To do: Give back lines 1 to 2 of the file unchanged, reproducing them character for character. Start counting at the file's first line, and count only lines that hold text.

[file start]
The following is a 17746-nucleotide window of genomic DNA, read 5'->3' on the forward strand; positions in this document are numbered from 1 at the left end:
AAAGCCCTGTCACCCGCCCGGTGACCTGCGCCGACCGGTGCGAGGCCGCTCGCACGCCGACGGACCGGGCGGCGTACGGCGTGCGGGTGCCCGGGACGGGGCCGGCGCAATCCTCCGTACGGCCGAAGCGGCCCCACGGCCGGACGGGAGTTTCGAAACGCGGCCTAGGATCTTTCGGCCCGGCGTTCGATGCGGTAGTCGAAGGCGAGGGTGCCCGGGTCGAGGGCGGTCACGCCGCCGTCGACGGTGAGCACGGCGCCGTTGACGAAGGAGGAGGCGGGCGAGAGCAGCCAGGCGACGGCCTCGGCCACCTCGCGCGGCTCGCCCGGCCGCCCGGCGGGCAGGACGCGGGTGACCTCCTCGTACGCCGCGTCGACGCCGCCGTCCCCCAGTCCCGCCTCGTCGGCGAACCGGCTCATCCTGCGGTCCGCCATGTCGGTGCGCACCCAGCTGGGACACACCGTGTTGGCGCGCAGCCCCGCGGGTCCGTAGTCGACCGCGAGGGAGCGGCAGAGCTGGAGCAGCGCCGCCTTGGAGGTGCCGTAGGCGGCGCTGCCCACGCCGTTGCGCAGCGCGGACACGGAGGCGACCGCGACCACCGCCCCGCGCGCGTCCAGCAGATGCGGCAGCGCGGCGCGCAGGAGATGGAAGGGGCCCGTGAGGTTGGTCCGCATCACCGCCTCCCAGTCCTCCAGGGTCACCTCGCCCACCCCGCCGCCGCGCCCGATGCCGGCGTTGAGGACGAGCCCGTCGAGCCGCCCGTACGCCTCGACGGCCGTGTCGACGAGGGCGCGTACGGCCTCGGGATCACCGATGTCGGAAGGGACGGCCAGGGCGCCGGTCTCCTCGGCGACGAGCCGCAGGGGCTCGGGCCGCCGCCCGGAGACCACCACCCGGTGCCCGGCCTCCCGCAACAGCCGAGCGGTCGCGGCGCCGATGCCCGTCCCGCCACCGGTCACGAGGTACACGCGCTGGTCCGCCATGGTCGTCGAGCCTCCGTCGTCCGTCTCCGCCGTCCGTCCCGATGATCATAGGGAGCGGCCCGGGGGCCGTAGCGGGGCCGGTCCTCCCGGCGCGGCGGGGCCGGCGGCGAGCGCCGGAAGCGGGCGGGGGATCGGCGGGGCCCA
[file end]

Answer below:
The following is a 17746-nucleotide window of genomic DNA, read 5'->3' on the forward strand; positions in this document are numbered from 1 at the left end:
AAAGCCCTGTCACCCGCCCGGTGACCTGCGCCGACCGGTGCGAGGCCGCTCGCACGCCGACGGACCGGGCGGCGTACGGCGTGCGGGTGCCCGGGACGGGGCCGGCGCAATCCTCCGTACGGCCGAAGCGGCCCCACGGCCGGACGGGAGTTTCGAAACGCGGCCTAGGATCTTTCGGCCCGGCGTTCGATGCGGTAGTCGAAGGCGAGGGTGCCCGGGTCGAGGGCGGTCACGCCGCCGTCGACGGTGAGCACGGCGCCGTTGACGAAGGAGGAGGCGGGCGAGAGCAGCCAGGCGACGGCCTCGGCCACCTCGCGCGGCTCGCCCGGCCGCCCGGCGGGCAGGACGCGGGTGACCTCCTCGTACGCCGCGTCGACGCCGCCGTCCCCCAGTCCCGCCTCGTCGGCGAACCGGCTCATCCTGCGGTCCGCCATGTCGGTGCGCACCCAGCTGGGACACACCGTGTTGGCGCGCAGCCCCGCGGGTCCGTAGTCGACCGCGAGGGAGCGGCAGAGCTGGAGCAGCGCCGCCTTGGAGGTGCCGTAGGCGGCGCTGCCCACGCCGTTGCGCAGCGCGGACACGGAGGCGACCGCGACCACCGCCCCGCGCGCGTCCAGCAGATGCGGCAGCGCGGCGCGCAGGAGATGGAAGGGGCCCGTGAGGTTGGTCCGCATCACCGCCTCCCAGTCCTCCAGGGTCACCTCGCCCACCCCGCCGCCGCGCCCGATGCCGGCGTTGAGGACGAGCCCGTCGAGCCGCCCGTACGCCTCGACGGCCGTGTCGACGAGGGCGCGTACGGCCTCGGGATCACCGATGTCGGAAGGGACGGCCAGGGCGCCGGTCTCCTCGGCGACGAGCCGCAGGGGCTCGGGCCGCCGCCCGGAGACCACCACCCGGTGCCCGGCCTCCCGCAACAGCCGAGCGGTCGCGGCGCCGATGCCCGTCCCGCCACCGGTCACGAGGTACACGCGCTGGTCCGCCATGGTCGTCGAGCCTCCGTCGTCCGTCTCCGCCGTCCGTCCCGATGATCATAGGGAGCGGCCCGGGGGCCGTAGCGGGGCCGGTCCTCCCGGCGCGGCGGGGCCGGCGGCGAGCGCCGGAAGCGGGCGGGGGATCGGCGGGGCCCA